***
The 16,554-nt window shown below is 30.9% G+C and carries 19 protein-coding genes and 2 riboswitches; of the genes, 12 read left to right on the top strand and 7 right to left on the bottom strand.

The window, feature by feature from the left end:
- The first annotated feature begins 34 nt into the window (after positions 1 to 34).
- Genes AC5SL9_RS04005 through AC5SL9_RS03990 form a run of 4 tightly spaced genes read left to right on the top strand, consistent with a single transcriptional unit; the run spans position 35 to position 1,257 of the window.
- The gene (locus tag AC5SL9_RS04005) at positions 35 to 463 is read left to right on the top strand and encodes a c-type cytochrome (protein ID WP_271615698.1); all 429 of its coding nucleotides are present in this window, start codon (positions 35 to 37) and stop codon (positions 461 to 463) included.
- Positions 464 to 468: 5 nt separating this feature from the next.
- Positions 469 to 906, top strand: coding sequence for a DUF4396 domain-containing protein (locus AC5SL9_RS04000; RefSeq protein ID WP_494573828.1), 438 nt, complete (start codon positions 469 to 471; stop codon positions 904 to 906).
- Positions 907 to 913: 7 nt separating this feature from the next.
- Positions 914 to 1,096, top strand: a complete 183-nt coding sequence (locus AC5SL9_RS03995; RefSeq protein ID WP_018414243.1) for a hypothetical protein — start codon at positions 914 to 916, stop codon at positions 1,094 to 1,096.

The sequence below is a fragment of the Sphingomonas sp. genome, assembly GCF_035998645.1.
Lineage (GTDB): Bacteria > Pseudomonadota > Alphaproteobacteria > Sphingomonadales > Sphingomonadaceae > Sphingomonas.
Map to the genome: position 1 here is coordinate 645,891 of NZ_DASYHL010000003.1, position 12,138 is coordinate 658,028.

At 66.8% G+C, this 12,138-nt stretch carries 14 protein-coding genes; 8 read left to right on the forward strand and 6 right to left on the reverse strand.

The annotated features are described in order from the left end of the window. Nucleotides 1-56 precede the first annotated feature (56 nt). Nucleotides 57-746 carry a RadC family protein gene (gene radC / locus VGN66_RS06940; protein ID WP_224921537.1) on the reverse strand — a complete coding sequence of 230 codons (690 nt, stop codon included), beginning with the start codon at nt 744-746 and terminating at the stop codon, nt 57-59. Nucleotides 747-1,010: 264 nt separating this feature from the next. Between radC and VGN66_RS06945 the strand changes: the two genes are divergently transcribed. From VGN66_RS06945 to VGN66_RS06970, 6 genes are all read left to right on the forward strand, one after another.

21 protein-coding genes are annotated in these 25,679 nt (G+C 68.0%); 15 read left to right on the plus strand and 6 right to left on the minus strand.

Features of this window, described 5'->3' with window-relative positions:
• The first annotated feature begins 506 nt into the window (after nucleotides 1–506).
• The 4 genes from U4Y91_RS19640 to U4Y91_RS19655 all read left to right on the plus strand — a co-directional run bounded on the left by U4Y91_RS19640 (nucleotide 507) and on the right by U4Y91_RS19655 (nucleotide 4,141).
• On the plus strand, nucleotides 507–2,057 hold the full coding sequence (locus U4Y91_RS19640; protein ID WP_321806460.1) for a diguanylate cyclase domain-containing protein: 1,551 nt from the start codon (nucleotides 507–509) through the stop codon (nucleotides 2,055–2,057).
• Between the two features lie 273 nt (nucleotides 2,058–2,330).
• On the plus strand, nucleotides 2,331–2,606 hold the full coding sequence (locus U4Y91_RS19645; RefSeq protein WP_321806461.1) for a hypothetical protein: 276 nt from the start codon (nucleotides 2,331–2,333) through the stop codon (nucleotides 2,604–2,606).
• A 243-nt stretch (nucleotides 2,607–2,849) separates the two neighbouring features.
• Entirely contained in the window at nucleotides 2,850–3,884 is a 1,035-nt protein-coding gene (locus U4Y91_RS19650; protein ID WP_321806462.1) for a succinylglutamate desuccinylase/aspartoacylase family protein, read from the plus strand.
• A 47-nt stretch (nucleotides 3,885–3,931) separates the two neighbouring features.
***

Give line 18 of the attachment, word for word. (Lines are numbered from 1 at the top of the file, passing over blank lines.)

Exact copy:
• The 4 genes from U4Y91_RS19640 to U4Y91_RS19655 all read left to right on the plus strand — a co-directional run bounded on the left by U4Y91_RS19640 (nucleotide 507) and on the right by U4Y91_RS19655 (nucleotide 4,141).